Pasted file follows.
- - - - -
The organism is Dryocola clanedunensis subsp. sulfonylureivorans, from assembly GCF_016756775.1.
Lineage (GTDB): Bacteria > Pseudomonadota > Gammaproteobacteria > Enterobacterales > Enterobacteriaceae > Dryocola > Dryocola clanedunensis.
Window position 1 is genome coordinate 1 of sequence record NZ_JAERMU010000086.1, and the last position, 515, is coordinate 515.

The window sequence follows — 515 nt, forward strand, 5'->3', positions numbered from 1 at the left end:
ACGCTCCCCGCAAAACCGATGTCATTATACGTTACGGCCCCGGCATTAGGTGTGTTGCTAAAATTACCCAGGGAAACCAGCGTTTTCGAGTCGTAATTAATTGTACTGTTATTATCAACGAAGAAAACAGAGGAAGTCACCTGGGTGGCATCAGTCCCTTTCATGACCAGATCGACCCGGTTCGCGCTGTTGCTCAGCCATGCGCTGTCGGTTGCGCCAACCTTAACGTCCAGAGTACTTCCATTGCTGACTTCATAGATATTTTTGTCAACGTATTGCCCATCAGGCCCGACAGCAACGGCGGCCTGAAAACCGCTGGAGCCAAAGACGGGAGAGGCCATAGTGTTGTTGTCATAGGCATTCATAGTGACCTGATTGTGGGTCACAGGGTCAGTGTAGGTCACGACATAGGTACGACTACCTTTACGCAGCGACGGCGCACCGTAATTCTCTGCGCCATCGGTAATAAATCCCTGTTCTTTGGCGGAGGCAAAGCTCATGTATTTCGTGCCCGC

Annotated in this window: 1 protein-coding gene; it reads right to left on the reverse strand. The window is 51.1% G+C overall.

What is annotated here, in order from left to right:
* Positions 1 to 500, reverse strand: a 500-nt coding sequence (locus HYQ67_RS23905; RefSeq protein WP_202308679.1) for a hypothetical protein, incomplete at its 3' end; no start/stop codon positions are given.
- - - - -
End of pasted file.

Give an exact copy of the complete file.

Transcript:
The organism is Dryocola clanedunensis subsp. sulfonylureivorans, from assembly GCF_016756775.1.
Lineage (GTDB): Bacteria > Pseudomonadota > Gammaproteobacteria > Enterobacterales > Enterobacteriaceae > Dryocola > Dryocola clanedunensis.
Window position 1 is genome coordinate 1 of sequence record NZ_JAERMU010000086.1, and the last position, 515, is coordinate 515.

The window sequence follows — 515 nt, forward strand, 5'->3', positions numbered from 1 at the left end:
ACGCTCCCCGCAAAACCGATGTCATTATACGTTACGGCCCCGGCATTAGGTGTGTTGCTAAAATTACCCAGGGAAACCAGCGTTTTCGAGTCGTAATTAATTGTACTGTTATTATCAACGAAGAAAACAGAGGAAGTCACCTGGGTGGCATCAGTCCCTTTCATGACCAGATCGACCCGGTTCGCGCTGTTGCTCAGCCATGCGCTGTCGGTTGCGCCAACCTTAACGTCCAGAGTACTTCCATTGCTGACTTCATAGATATTTTTGTCAACGTATTGCCCATCAGGCCCGACAGCAACGGCGGCCTGAAAACCGCTGGAGCCAAAGACGGGAGAGGCCATAGTGTTGTTGTCATAGGCATTCATAGTGACCTGATTGTGGGTCACAGGGTCAGTGTAGGTCACGACATAGGTACGACTACCTTTACGCAGCGACGGCGCACCGTAATTCTCTGCGCCATCGGTAATAAATCCCTGTTCTTTGGCGGAGGCAAAGCTCATGTATTTCGTGCCCGC

Annotated in this window: 1 protein-coding gene; it reads right to left on the reverse strand. The window is 51.1% G+C overall.

What is annotated here, in order from left to right:
* Positions 1 to 500, reverse strand: a 500-nt coding sequence (locus HYQ67_RS23905; RefSeq protein WP_202308679.1) for a hypothetical protein, incomplete at its 3' end; no start/stop codon positions are given.